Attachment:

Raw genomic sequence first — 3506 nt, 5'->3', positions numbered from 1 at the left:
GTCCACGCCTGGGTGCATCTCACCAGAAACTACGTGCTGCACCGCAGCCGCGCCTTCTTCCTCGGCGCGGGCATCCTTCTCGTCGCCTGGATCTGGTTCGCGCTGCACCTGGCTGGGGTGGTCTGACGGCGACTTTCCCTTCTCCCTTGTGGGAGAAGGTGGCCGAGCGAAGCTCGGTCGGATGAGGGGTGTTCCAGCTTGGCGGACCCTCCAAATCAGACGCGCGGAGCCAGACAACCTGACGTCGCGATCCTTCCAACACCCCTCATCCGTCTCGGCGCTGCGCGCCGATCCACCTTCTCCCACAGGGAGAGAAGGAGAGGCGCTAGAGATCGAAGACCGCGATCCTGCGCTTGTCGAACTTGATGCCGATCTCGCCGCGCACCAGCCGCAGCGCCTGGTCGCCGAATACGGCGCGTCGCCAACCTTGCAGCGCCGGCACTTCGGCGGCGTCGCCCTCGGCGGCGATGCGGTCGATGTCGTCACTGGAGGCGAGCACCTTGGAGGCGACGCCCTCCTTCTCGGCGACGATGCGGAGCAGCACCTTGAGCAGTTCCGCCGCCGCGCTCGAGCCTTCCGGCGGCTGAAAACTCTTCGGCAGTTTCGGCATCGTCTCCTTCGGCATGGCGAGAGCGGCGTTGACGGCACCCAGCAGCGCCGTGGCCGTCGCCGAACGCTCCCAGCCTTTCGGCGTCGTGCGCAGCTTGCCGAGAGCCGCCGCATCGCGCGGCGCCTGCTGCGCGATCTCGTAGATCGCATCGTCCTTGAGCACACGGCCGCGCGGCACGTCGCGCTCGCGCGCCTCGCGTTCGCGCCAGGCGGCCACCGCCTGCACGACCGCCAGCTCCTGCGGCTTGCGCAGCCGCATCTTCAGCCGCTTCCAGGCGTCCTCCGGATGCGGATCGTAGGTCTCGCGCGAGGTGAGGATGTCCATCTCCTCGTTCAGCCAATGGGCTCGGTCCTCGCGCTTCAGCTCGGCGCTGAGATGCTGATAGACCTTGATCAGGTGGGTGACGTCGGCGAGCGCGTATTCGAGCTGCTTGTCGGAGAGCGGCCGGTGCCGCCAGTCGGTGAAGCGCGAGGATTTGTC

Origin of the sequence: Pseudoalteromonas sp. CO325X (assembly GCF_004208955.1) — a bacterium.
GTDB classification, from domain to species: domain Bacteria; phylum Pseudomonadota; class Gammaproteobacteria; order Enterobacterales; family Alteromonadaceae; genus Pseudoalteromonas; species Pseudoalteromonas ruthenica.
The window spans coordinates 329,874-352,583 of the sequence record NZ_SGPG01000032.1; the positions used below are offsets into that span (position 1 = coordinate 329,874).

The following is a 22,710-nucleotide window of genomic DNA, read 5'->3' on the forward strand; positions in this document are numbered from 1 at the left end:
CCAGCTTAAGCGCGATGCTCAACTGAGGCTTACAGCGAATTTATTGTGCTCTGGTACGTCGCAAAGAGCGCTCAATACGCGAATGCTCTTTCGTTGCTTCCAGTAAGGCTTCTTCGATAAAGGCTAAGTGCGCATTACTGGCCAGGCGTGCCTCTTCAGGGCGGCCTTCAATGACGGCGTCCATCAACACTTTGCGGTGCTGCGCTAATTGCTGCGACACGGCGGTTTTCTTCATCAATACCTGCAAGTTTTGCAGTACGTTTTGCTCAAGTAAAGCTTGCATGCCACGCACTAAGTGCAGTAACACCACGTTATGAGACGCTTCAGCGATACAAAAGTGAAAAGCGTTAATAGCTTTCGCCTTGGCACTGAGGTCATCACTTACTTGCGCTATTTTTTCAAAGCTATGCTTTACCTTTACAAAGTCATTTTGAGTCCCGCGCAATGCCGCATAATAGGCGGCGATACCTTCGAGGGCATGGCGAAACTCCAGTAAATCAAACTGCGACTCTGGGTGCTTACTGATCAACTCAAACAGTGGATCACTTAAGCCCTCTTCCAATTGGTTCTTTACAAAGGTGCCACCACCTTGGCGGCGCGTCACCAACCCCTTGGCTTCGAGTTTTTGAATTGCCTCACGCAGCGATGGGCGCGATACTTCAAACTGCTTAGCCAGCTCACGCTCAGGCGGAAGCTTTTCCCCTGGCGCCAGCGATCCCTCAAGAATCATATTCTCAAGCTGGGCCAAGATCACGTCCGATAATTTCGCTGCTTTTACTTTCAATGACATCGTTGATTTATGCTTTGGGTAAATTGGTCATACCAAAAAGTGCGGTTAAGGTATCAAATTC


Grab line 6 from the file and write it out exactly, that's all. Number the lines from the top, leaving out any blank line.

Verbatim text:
The following is a 22,710-nucleotide window of genomic DNA, read 5'->3' on the forward strand; positions in this document are numbered from 1 at the left end: